His character, meanwhile, has resonated throughout his new franchise. During Collins' introductory press conference in March, Senior Vice President of Player Personnel Doug Williams stood at the podium and described Collins as charismatic and passionate. Ask Collins about his biggest strength, and he'll point to his leadership and ability to motivate his teammates by example. 

You'd be hard pressed to find someone in the organization who disagrees.

"He understands his importance to this football team," head coach Jay Gruden told reporters in May. "It's fun to look at him over there instead of playing against him with the [New York] Giants all the time. He's a good guy to have out there. He's a communicator. It's hard to tell how his presence is felt in shorts, but when the pads are on that's when you feel Landon."

Gruden feels comfortable knowing there's stability at the strong safety position after years of unpredictability. He can count on Collins to line up alongside third-year free safety Montae Nicholson -- who was an active participant throughout OTAs -- and a mix of cornerbacks such as Norman, Dunbar and Fabian Moreau.

Norman will again be an integral part of the unit, first-year defensive backs coach Ray Horton rattled off several traits that signified his value during veteran minicamp: "Gifted athletically, unbelievable ball skills, knowledge, quickness, feet." In Gruden's mind, Norman thrives because of his physicality, competitiveness and ability to create turnovers.

Those characteristics have not always been on full display during Norman's tenure in Washington, Gruden said during the NFL Owners Meetings in March. But Gruden remains confident in his No. 1 cornerback -- so confident, in fact, he is looking for "superstar status" from Norman in 2019.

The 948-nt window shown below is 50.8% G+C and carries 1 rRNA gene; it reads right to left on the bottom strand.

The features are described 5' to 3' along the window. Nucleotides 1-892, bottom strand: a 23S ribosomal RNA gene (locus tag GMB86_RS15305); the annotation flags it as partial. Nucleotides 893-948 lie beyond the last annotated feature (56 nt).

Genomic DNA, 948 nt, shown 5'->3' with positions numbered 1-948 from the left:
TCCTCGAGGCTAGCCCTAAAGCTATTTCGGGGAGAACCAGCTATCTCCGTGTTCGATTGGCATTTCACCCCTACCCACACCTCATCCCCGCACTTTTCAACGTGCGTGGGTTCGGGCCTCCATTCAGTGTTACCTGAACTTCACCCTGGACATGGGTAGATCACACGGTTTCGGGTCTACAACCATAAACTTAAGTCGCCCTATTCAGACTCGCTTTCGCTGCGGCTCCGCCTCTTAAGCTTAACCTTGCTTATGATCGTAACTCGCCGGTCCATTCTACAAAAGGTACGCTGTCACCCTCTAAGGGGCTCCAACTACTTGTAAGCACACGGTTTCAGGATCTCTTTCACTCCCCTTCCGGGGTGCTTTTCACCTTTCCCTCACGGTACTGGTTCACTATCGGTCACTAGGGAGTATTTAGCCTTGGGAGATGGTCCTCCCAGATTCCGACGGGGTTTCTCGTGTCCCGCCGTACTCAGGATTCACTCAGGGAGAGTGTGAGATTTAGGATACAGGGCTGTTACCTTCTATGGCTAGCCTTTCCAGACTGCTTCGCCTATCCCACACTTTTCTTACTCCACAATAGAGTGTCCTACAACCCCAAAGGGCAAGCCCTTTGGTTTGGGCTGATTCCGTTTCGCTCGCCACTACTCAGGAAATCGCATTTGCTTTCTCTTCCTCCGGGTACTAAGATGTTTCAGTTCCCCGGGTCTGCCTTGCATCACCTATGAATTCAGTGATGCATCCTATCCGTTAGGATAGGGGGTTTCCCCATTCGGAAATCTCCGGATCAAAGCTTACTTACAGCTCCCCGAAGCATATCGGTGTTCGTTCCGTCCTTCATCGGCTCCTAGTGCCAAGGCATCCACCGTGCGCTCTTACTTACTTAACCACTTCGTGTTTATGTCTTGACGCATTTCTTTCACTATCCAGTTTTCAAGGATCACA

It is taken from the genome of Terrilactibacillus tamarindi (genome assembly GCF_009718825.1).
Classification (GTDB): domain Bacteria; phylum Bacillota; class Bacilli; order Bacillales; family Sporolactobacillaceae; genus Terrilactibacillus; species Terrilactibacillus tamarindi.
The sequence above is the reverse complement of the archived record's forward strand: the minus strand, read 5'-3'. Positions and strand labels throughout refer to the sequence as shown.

"He tends to have better games when he's on better people and he feels challenged, so he's got to understand every player is a challenge in the NFL, no matter what the name is on the back of the jersey," Gruden said. "He's just got to step up his game at all times, but he's an excellent football player, I think very underrated in people's eyes."

Opposite Norman could be Dunbar, who has returned to full health following a nerve injury in his leg that landed him on IR last season. Moreau, who has impressed Gruden this offseason, could also fill that role.

Behind them will be a plethora of other defensive backs, such as safeties Deshazor Everett and Troy Apke and cornerbacks Adonis Alexander, Dominique Rodgers-Cromartie, Danny Johnson, Jimmy Moreland and Greg Stroman.

All in all, it's a group that's made strong early impressions.

"We have some ballhawks, man. We really do," Norman raved to Larry Michael on "Redskins Nation" in early June. "We've got a lot of fresh talent that's back in the secondary, and we're just going to try to — not even try, we're going to bring it all together with Coach Ray Horton, who's a phenomenal coach."